I received my Baseball Prospectus Annual yesterday and spent a couple of hours reading it last night. The first thing I noticed is that the statistical profiles are less cluttered. There used to be so many columns that I wasn't sure what to look at. That's OK for the site database, but for the book, I think less is more. I believe most people buy the book for the commentary more than the stats anyway.
The text is informative as always and generally entertaining. There was a period a few years ago where I thought some of the writers got a little too cute with snarky comments and pop culture references. Over the past few years, they've gotten away from that a bit while still remaining clever. I also sense a somewhat more positive tone in this years book, which I think is a good thing. That's not to say they give cheery blue sky evaluations of every player. That's not the case at all. Rather, there is a good balance of critical analysis and optimism which I think is what most fans want to see in a pre-season preview.
The cover of the book still has the notorious "Deadly Accurate PECOTA Projections" phrase, but I think that's the work of the publisher rather than Baseball Prospectus. It's false advertising, but at least it stops at the cover. Inside the book, the writers don't give us the sense that the PECOTA projections are deadly accurate pointing out numerous cases where they should be viewed with caution. They use the PECOTAs as a baseline rather than as the final word.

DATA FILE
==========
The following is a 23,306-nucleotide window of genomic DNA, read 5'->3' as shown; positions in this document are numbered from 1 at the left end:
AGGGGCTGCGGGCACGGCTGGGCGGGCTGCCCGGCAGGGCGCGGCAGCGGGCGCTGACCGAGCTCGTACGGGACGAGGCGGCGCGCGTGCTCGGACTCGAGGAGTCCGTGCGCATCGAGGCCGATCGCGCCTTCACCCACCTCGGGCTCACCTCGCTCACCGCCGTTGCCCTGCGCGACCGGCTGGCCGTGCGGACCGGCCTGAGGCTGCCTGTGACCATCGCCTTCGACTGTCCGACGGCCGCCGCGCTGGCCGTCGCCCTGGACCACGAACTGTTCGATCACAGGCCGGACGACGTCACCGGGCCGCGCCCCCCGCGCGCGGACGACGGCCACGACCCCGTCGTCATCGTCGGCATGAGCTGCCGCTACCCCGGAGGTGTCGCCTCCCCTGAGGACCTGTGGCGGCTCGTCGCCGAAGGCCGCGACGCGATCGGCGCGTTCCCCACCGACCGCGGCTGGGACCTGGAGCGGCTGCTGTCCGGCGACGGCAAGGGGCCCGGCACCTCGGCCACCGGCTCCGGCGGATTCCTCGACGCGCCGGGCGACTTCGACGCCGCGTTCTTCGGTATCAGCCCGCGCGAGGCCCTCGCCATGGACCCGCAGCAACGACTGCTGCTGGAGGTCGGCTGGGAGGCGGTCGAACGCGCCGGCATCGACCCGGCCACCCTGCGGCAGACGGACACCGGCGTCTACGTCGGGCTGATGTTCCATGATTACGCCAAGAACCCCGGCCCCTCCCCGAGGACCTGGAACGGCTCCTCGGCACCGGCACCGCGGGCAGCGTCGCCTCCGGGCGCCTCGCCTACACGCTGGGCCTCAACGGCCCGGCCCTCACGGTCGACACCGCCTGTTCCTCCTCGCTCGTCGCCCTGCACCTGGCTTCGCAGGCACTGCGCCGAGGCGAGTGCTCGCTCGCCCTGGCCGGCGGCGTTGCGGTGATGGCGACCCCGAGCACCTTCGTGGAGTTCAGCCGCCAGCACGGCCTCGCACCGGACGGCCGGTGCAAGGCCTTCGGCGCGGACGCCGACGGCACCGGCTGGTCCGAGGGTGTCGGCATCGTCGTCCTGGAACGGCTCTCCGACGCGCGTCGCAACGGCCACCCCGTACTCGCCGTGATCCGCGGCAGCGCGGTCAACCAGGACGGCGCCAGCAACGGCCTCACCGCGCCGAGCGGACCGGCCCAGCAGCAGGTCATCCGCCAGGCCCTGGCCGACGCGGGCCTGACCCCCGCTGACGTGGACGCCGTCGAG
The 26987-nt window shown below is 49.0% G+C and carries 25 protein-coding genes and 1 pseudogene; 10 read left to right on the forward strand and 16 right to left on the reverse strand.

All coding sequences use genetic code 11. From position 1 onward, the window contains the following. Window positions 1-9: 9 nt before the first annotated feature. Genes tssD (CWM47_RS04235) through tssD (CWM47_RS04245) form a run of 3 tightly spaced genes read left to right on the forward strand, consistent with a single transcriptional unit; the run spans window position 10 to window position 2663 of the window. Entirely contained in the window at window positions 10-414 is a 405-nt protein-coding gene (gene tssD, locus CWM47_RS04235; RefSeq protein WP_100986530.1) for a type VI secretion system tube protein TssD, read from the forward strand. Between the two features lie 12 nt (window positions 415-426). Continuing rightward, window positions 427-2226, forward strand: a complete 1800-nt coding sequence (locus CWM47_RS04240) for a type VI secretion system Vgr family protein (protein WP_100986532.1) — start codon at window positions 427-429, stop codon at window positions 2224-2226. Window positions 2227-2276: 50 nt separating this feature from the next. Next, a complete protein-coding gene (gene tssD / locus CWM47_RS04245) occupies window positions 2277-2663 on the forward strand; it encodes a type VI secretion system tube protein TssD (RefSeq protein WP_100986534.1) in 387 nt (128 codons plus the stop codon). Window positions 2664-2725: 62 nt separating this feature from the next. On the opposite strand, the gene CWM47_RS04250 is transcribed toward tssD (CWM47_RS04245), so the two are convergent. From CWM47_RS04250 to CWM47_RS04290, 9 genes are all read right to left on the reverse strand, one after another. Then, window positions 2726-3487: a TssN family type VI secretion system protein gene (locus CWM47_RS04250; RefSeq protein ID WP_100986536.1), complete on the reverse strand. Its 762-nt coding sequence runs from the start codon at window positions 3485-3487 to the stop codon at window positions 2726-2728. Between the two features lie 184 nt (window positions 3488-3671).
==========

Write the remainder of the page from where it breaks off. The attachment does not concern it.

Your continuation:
On the back cover, Rob Neyer says that the Annual is "The best book of its kind". This I think is accurate and this year's book might be their best product yet.
Now, for a few teasers about the Tigers:
Jacob Turner: "Unlike most debuting young flamethrowers, he avoided walks with aplomb and commanded his fastball exceptionally well, while scouts think his curve count eventually rival anyone's. In short, he could be a behemoth."
Phil Coke: "The success of C.J. Wilson in escaping the bullpen will surely prompt a slew of copycat conversions, some better considered than others, but Coke's stuff makes him an excellent candidate for a transition to starting.
Nick Castellanos: "Castellanos's bat is what excites scouts, as he projects to hit for both average and power at a star level."
Will Rhymes:"Rhymes plays solid defense, works the count, takes his walks, lashes the occasional gapper, and most importantly looks like he belongs. . He doesn't have Sizemore's ceiling, but his broad-based skill set and patient lefty bat mean he'll probably have a career."